Therefore, there is a need for an improved packer which does not utilize rotation to set the packer.

SUMMARY OF THE INVENTION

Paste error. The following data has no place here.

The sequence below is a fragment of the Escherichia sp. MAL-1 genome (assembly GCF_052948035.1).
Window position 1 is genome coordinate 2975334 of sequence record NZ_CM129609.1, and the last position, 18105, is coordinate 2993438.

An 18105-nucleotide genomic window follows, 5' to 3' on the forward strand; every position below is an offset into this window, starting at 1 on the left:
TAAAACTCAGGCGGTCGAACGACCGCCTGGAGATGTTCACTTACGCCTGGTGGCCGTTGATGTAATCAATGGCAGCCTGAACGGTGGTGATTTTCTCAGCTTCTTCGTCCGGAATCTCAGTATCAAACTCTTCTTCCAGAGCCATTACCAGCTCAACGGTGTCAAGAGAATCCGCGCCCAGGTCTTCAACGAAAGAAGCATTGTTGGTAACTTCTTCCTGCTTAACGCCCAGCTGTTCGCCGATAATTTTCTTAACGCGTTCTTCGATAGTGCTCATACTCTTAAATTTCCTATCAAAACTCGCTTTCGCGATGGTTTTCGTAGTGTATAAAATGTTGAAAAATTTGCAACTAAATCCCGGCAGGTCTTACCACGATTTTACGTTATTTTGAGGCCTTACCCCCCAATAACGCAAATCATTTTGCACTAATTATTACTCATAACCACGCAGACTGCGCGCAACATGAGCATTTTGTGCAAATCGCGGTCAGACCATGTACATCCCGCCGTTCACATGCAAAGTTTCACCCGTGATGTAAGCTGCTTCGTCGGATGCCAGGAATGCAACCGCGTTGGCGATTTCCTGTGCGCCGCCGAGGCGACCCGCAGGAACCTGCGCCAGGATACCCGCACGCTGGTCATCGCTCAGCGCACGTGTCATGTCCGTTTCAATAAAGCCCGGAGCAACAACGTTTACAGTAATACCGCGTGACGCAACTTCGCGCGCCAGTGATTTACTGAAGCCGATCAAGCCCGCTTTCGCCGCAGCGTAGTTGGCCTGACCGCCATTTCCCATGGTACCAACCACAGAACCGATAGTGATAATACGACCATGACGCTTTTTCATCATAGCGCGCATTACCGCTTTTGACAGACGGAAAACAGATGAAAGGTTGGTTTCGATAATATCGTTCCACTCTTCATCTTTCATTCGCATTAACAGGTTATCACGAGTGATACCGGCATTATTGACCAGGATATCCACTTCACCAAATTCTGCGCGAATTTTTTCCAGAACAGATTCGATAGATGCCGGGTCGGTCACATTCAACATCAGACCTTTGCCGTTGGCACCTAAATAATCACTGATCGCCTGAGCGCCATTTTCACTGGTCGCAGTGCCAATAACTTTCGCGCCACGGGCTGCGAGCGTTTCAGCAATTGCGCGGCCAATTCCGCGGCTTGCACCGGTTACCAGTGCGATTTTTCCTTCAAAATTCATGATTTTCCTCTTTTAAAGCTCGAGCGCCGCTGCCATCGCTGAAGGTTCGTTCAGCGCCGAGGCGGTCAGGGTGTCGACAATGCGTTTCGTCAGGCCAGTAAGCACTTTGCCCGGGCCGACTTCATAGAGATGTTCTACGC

The present invention relates to packers adapted to seal an annular space within a wellbore. The packers, for example, may be utilized to circulate or reverse circulate a fluid. In one embodiment, the present apparatus comprises a first tubular subunit and a second tubular subunit moveably coupled together, a flexible packing element disposed between the first tubular subunit and the second tubular subunit, and a temporary mechanical connection adapted to restrain the first tubular subunit and the second tubular subunit from compressing the flexible packing element, in which the temporary mechanical connection is adapted to be hydraulically disengaged. In another embodiment, the present apparatus further comprises a valve. In one aspect, the present apparatus further comprises a cement inflation tool. In still another embodiment, the present method comprises locating an apparatus, comprising a packer and a valve positioned above the packer, at a predetermined location within the wellbore; setting the packer, the method of setting the packer comprising, applying a first hydraulic pressure within a central bore of the apparatus and applying down weight on the apparatus; and opening the valve. In one embodiment, the present method comprises actuating a displacement device to displace a fluid below a packer; setting the packer by utilizing a predetermined fluid pressure to disengage a temporary mechanical connection between a first surface and a second surface of the packer and by compressing a packing element between the first surface and second surface; and opening a valve above the packer.